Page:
Deb Socia (02:15):
Well, the Enterprise Center is really this amazing group of folks who are really focused on thinking about how do we improve quality of life for the people who live in our communities, and how do we leverage the power of technology and online access to really [00:02:30] help us make those changes that can lead to a better outcome for the community.
Christopher Mitchell (02:36):
It sounds like it's like a business incubator, but you're very widely focused on just making the community better. It seems like
Deb Socia (02:44):
Very much that way and pretty entrepreneurial in doing it. Right. We've had a lot of leeway to try unique and interesting projects and then build them from there. And the vast majority of them have been really successful.
Christopher Mitchell (02:58):
And we're going to talk about a [00:03:00] few of those today. I think it might be helpful to just start with a reminder of what Chattanooga did when the pandemic hit HCS Ed Connect for Hamilton County Schools, Chattanooga's in Hamilton County. So let me ask you, Deb, we'll just keep Jeff quiet for another second and go through again for a second, how this HCS Ed Connect thing works.
Deb Socia (03:23):
Well, I'll tell you that the interesting thing, everybody in the country all of a sudden realized we can't do school from home. [00:03:30] So many of our children were unconnected or didn't have a device or the skillset to work independently like that. But Chatanooga had some assets in place and those assets included an empowered elected official or two or three that got together on this project and local philanthropy. And of course we have EPB our wonderful utility and said along [00:04:00] with the Hamilton County School superintendent, what can we do? How do we address this? And they came up with a project called HCS at Connect powered by EPB. And what we're doing at this point and continue to do is every student in K to 12 who is low income free or reduced lunch status can have free home Internet access at the minimum of 300 megabits symmetrical for their entire schooling. [00:04:30] We had said when we started, it would be at least 10 years. I imagine it's going to go well beyond that, but the power of having all those children connected at this point, it's almost 17,000 children is pretty amazing.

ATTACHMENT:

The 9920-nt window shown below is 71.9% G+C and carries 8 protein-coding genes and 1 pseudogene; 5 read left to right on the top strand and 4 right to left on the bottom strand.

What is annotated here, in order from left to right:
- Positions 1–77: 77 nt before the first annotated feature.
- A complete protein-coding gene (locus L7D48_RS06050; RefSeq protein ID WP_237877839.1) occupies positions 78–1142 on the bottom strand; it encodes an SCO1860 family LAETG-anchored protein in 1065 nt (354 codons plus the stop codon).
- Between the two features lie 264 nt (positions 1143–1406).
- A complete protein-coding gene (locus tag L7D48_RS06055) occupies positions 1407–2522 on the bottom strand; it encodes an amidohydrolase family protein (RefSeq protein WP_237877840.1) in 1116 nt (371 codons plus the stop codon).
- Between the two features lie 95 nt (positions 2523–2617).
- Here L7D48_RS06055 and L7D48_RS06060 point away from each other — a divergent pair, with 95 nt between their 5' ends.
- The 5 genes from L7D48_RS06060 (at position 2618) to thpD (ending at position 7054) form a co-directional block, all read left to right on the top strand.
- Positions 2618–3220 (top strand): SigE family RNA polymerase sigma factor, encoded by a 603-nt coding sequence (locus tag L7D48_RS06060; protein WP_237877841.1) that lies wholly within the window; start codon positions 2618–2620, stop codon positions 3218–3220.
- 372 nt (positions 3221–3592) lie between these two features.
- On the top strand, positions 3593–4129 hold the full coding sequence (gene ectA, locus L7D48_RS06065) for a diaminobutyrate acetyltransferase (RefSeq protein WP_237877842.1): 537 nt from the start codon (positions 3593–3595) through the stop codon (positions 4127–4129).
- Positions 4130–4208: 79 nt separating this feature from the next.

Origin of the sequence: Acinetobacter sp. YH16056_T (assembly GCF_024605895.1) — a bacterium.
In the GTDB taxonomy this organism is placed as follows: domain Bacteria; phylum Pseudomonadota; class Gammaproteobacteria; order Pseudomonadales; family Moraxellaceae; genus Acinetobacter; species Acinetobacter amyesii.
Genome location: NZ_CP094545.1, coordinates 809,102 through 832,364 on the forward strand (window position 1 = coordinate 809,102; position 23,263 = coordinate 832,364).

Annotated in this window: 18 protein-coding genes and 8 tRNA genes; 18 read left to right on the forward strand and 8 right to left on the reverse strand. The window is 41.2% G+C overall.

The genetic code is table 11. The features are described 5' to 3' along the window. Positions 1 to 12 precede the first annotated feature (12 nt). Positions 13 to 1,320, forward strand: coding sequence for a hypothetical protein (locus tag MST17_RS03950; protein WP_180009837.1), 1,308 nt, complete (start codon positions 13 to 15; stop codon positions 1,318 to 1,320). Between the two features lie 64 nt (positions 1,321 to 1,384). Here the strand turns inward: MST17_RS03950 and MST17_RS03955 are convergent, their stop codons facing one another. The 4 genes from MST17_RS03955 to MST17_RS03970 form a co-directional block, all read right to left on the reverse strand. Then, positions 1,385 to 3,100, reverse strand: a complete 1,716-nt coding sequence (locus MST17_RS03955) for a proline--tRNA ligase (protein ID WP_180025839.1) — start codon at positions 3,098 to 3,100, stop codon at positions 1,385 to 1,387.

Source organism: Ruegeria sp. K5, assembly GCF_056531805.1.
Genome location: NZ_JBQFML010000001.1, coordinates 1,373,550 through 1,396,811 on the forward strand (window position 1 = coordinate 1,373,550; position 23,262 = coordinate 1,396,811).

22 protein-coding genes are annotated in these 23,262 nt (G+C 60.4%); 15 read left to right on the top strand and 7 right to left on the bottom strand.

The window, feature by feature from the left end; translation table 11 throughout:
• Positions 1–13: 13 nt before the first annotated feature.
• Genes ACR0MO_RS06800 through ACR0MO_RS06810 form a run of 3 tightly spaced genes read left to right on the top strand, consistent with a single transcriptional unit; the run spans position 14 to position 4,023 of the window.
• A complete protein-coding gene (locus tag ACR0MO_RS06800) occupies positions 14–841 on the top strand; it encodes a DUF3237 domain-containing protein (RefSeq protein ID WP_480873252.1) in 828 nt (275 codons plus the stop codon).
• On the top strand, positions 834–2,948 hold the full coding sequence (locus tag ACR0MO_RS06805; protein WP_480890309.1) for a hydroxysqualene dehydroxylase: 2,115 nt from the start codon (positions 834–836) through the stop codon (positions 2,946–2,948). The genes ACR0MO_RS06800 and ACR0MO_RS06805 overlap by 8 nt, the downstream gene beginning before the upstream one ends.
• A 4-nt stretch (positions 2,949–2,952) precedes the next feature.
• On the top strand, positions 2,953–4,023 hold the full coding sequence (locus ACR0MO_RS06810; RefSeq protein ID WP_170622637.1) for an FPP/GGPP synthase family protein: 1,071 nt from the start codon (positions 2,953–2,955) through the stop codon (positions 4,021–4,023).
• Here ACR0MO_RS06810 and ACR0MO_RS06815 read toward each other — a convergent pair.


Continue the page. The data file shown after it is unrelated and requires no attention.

Christopher Mitchell (04:46):
And that's most of the children who qualify, although not all, because we have all found that the administration and execution of these things is very challenging.
Deb Socia (04:56):
And Jeff could speak more to that. He's done a lot of the work on [00:05:00] managing how do we make sure people who are eligible or actually getting connected. And there are a wide range of reasons people don't connect. Some of them because they have a triple play that they kind of like and they don't want to give up and others for other reasons sharing an Internet with their mom. So we've found it's not going to ever be a hundred percent.
Geoff Millener (05:25):
And I think for us too, making sure that we have the broadest possible [00:05:30] qualifications for folks so that we don't fail to reach the most disconnected student is more important than showing from an operational perspective, it's about connecting people. It's not strictly about the numbers. A third of Hamilton County students are connected, which is incredible. That's when we first kicked off the project and looked at the data. It's about how many we expected would be disconnected, have service that didn't work for what they needed, et cetera. So [00:06:00] it's not saying we're done, it's just we really from an operations perspective, want to make sure that the most difficult to connect student never gets dropped out of eligibility, never falls off the program, and that we're working with the school's interpreters to call and keep calling. And when we don't hear back from folks that we're doing additional outreach that without long-term commitment's, what school looks like, we're going to keep following [00:06:30] up until someone says, I really don't need this connection. That's our approach.